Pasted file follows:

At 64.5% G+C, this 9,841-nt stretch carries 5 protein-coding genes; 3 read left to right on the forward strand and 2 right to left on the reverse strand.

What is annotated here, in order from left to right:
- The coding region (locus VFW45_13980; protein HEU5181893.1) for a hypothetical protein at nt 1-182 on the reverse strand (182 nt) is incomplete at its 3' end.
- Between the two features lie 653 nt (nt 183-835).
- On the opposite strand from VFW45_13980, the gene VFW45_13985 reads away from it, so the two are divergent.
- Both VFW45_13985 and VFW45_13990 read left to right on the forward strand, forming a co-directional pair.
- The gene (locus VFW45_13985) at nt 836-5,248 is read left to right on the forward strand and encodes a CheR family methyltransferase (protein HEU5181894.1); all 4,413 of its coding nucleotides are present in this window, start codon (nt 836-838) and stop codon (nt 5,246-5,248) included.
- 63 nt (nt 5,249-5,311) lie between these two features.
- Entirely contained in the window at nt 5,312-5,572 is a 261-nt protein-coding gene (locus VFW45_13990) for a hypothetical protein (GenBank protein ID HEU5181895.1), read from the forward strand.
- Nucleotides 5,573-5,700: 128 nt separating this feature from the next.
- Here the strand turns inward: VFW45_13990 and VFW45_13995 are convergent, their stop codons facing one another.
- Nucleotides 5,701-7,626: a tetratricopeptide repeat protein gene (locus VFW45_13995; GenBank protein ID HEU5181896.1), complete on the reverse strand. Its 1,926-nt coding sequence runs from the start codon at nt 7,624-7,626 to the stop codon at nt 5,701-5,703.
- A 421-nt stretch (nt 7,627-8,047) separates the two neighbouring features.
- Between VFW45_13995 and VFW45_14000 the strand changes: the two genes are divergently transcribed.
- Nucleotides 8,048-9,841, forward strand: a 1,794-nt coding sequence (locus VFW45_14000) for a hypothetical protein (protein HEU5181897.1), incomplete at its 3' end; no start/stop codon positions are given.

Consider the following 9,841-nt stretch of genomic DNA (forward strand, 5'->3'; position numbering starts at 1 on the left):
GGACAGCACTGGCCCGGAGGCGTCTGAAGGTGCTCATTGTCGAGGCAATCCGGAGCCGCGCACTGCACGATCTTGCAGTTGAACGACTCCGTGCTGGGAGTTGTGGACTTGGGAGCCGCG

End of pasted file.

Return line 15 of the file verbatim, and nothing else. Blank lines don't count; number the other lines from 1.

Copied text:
- Nucleotides 8,048-9,841, forward strand: a 1,794-nt coding sequence (locus VFW45_14000) for a hypothetical protein (protein HEU5181897.1), incomplete at its 3' end; no start/stop codon positions are given.